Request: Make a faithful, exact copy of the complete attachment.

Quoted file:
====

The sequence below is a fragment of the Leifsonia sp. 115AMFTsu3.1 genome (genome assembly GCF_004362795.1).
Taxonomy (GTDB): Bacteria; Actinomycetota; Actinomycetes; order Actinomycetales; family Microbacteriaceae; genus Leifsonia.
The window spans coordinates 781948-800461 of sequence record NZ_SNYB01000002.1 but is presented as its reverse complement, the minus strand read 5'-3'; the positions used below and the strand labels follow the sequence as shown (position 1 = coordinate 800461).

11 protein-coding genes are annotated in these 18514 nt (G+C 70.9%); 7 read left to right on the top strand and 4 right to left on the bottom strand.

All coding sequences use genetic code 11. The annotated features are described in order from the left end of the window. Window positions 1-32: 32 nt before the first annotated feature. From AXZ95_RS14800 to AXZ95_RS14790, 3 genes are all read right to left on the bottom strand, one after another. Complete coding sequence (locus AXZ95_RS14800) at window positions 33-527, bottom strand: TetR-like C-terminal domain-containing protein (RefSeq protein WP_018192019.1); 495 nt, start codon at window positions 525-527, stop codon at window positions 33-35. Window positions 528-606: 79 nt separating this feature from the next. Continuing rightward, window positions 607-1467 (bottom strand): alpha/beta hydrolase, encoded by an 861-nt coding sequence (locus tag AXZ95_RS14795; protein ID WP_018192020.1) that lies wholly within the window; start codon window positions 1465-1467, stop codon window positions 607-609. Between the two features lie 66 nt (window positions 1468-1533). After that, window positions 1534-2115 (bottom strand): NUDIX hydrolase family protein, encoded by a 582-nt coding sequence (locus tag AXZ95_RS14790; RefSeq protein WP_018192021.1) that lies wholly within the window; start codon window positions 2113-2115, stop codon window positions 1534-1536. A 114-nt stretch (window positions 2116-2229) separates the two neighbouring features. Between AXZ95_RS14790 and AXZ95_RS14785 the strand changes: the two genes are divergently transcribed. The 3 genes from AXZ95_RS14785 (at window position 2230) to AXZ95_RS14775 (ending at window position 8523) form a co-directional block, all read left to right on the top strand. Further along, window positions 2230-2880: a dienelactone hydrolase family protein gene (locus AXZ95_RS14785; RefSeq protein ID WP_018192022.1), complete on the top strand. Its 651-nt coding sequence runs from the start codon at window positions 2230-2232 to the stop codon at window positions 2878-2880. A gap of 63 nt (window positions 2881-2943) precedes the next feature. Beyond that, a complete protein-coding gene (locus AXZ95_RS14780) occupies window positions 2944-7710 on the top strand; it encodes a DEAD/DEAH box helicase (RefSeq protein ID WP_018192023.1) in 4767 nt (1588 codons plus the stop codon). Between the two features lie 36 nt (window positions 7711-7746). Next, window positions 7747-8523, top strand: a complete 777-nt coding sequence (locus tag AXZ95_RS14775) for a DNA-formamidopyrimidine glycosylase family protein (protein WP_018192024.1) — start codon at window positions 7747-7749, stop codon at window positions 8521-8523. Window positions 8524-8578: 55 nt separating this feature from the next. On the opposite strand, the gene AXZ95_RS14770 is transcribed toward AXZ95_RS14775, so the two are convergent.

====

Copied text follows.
The sequence below is a fragment of the Leifsonia sp. 115AMFTsu3.1 genome (genome assembly GCF_004362795.1).
Taxonomy (GTDB): Bacteria; Actinomycetota; Actinomycetes; order Actinomycetales; family Microbacteriaceae; genus Leifsonia.
The window spans coordinates 781948-800461 of sequence record NZ_SNYB01000002.1 but is presented as its reverse complement, the minus strand read 5'-3'; the positions used below and the strand labels follow the sequence as shown (position 1 = coordinate 800461).

11 protein-coding genes are annotated in these 18514 nt (G+C 70.9%); 7 read left to right on the top strand and 4 right to left on the bottom strand.

All coding sequences use genetic code 11. The annotated features are described in order from the left end of the window. Window positions 1-32: 32 nt before the first annotated feature. From AXZ95_RS14800 to AXZ95_RS14790, 3 genes are all read right to left on the bottom strand, one after another. Complete coding sequence (locus AXZ95_RS14800) at window positions 33-527, bottom strand: TetR-like C-terminal domain-containing protein (RefSeq protein WP_018192019.1); 495 nt, start codon at window positions 525-527, stop codon at window positions 33-35. Window positions 528-606: 79 nt separating this feature from the next. Continuing rightward, window positions 607-1467 (bottom strand): alpha/beta hydrolase, encoded by an 861-nt coding sequence (locus tag AXZ95_RS14795; protein ID WP_018192020.1) that lies wholly within the window; start codon window positions 1465-1467, stop codon window positions 607-609. Between the two features lie 66 nt (window positions 1468-1533). After that, window positions 1534-2115 (bottom strand): NUDIX hydrolase family protein, encoded by a 582-nt coding sequence (locus tag AXZ95_RS14790; RefSeq protein WP_018192021.1) that lies wholly within the window; start codon window positions 2113-2115, stop codon window positions 1534-1536. A 114-nt stretch (window positions 2116-2229) separates the two neighbouring features. Between AXZ95_RS14790 and AXZ95_RS14785 the strand changes: the two genes are divergently transcribed. The 3 genes from AXZ95_RS14785 (at window position 2230) to AXZ95_RS14775 (ending at window position 8523) form a co-directional block, all read left to right on the top strand. Further along, window positions 2230-2880: a dienelactone hydrolase family protein gene (locus AXZ95_RS14785; RefSeq protein ID WP_018192022.1), complete on the top strand. Its 651-nt coding sequence runs from the start codon at window positions 2230-2232 to the stop codon at window positions 2878-2880. A gap of 63 nt (window positions 2881-2943) precedes the next feature. Beyond that, a complete protein-coding gene (locus AXZ95_RS14780) occupies window positions 2944-7710 on the top strand; it encodes a DEAD/DEAH box helicase (RefSeq protein ID WP_018192023.1) in 4767 nt (1588 codons plus the stop codon). Between the two features lie 36 nt (window positions 7711-7746). Next, window positions 7747-8523, top strand: a complete 777-nt coding sequence (locus tag AXZ95_RS14775) for a DNA-formamidopyrimidine glycosylase family protein (protein WP_018192024.1) — start codon at window positions 7747-7749, stop codon at window positions 8521-8523. Window positions 8524-8578: 55 nt separating this feature from the next. On the opposite strand, the gene AXZ95_RS14770 is transcribed toward AXZ95_RS14775, so the two are convergent.